Today's what-are-they-thinking news release comes from the Department of Natural Resources, which reports its conservation officers are finding "various types of refuse" being discarded along Minnesota roads and waterways.
"We're seeing everything from wooden fish house blocking materials on lakes to old appliances in roadway ditches," said Col. Jim Konrad, DNR Enforcement Division director, said in the news release.
CO Jeff Humphrey of Cromwell just completed a litter investigation where numerous bags of household trash were dumped along a rural road. The contents were revealing.
"In this case they made significant effort to remove labels with names and addresses from their garbage, but I found a child's name on a piece of homework and a wrist band from a local hospital," Humphrey said. "A few phone calls and I identified my suspect."
The reasons for their actions were likely economics.
"They said they did not have garbage service and usually take their garbage to their employers to get rid of it," Humphrey said.
Sometimes a citizen helps a CO solve a litter case. CO Jeff Johanson of Osakis recently issued a citation to a man caught on a trail camera dumping waste on private property.
The individual was always very careful about removing items with any sort of identification on them. Finally, the property owner had had enough, put up a trail camera, and was lucky enough to get a guy and his vehicle on the camera littering.
"With the electronic evidence, the interview went pretty smoothly and the guy admitted to it right away," Johanson said. "I made him clean up the waste and issued him a citation. Of course, he knew nothing about the countless other times things were dumped there; must have been somebody else."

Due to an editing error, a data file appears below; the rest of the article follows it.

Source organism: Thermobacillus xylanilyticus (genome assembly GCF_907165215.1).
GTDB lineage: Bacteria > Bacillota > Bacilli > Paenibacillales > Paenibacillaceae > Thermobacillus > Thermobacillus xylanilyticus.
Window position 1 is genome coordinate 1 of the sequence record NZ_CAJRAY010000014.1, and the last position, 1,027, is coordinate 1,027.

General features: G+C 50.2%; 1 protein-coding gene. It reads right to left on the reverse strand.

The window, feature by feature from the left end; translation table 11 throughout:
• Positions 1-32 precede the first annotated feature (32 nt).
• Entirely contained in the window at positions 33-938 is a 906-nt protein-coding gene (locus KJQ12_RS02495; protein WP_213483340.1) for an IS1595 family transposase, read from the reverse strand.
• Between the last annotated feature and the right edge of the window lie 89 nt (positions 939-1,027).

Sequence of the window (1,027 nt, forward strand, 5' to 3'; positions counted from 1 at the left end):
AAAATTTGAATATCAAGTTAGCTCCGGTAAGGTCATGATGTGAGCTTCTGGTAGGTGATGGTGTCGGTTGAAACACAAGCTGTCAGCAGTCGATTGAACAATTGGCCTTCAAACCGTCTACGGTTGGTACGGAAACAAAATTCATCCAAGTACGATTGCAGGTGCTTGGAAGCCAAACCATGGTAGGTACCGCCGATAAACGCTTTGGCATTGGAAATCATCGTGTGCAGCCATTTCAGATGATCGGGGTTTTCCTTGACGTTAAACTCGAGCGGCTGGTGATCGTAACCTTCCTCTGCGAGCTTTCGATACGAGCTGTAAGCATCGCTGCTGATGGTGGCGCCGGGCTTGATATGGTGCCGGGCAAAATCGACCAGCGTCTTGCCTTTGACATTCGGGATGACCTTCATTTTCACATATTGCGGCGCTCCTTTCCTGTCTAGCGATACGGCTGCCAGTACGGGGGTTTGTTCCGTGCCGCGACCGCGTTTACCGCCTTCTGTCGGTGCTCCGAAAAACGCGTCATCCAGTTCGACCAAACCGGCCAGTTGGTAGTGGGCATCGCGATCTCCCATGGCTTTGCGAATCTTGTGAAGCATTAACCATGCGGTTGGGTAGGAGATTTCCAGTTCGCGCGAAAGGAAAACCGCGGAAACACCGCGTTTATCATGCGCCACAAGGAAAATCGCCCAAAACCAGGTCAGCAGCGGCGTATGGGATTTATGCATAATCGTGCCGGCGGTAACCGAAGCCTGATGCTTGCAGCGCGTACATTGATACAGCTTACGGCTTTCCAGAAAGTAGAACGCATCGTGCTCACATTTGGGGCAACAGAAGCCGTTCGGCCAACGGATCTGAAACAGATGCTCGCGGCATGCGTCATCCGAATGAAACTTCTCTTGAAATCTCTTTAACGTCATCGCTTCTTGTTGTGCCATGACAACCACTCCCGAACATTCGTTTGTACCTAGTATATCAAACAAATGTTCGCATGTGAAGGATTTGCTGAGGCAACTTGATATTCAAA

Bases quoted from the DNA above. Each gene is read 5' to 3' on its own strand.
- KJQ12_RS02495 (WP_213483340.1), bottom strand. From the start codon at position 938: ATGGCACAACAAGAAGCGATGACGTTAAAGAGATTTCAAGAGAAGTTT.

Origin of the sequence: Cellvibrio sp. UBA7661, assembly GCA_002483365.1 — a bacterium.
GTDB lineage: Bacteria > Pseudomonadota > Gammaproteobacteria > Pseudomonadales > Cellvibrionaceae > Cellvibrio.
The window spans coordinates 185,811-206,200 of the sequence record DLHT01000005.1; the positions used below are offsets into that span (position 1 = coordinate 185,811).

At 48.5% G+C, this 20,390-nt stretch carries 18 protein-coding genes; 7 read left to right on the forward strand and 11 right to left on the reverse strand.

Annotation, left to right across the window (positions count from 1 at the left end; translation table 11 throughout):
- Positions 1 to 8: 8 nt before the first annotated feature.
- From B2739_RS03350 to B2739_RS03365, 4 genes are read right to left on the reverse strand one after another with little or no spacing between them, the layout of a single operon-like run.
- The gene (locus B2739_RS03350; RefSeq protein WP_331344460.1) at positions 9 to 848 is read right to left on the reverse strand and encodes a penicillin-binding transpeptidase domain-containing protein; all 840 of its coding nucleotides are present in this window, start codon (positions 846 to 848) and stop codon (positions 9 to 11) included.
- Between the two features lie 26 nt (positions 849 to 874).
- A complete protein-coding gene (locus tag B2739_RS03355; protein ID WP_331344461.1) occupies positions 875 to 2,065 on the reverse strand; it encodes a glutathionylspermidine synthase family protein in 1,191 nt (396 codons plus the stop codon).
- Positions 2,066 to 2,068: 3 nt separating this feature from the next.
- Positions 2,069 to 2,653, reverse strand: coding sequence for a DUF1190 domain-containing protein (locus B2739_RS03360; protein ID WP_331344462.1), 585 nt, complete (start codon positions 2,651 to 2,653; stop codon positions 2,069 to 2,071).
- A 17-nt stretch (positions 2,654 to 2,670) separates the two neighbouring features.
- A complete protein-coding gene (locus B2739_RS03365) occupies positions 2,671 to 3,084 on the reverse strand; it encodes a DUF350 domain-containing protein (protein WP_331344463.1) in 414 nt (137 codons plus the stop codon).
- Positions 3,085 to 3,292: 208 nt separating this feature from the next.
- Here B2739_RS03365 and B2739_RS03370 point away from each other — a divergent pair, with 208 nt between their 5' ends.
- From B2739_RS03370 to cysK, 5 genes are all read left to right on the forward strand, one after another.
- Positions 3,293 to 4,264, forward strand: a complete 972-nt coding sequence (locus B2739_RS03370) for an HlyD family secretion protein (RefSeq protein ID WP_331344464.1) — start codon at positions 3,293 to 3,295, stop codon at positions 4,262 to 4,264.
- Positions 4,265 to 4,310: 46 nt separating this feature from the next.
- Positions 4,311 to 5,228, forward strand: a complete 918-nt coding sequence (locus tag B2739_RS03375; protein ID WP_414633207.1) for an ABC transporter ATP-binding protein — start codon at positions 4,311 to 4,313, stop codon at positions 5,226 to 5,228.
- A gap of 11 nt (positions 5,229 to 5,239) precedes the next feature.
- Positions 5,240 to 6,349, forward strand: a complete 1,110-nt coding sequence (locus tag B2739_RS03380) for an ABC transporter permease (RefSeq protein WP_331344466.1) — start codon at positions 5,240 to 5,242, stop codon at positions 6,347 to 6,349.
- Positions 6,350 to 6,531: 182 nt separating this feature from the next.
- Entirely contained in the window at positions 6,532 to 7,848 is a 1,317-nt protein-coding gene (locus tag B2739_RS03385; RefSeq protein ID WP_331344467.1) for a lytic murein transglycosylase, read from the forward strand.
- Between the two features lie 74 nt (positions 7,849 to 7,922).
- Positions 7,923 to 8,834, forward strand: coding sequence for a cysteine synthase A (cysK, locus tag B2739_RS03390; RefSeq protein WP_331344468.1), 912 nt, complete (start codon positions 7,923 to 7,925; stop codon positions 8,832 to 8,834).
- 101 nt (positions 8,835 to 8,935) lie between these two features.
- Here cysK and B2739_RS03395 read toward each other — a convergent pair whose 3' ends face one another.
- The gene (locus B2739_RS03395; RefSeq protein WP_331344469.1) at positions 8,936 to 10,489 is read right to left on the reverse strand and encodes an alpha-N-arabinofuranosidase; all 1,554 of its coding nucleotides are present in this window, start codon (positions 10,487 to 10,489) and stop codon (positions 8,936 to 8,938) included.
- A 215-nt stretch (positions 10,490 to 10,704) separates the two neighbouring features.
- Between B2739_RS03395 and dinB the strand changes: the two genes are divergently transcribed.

Assignment: Send me your photos of the junk you find on the side of the road, on the ice, or in the wild.
Where is Iron Eyes Cody, now that we need him?
I grew up in a town with municipal trash collection. While there was still littering, it was far less than in the town I currently live in where it is the property owner's responsibility to contract trash collection.
"Yes, sir, Officer Obie, I cannot tell a lie, I put that envelope under that garbage."
What we need is a stack of 8 x 10 color glossy pictures with circles and arrows and a paragraph on the back of each one.
Referring to these miscreants as pigs is an insult to Sus scrofa domesticus, which is certainly more respectful of it's environs, and possibly more intelligent.
I recently took an old, broken microwave oven to the recycling location identified on my county's website.
The cost was $40.
It is not surprising that more trash--including larger household items like furniture and appliances--are not ending up where they need to go for proper recycling and/or disposal.
I have an old spare tire from a pickup truck that was converted into a cube somewhere. The tire place will take the tire, but they want to charge me $20 to take it off. But they won't take the rim.
The scrapyard will take the rim, but they can't (or won't) take the tire. It is frustrating.
Last year my St. Paul area had at least 2 weekends where anyone with proof they lived in the correct boundaries were able to bring their odd garbage items for a small fee ($5/car, $10/van or truck). Best part of it was watching our old couch, worn to shreds and attacked by squirrels, be crushed in the compacter.
I'm not sure how many communities offer a "spring cleaning" as great as this, but I'm definitely rounding up items in hopes they do it again.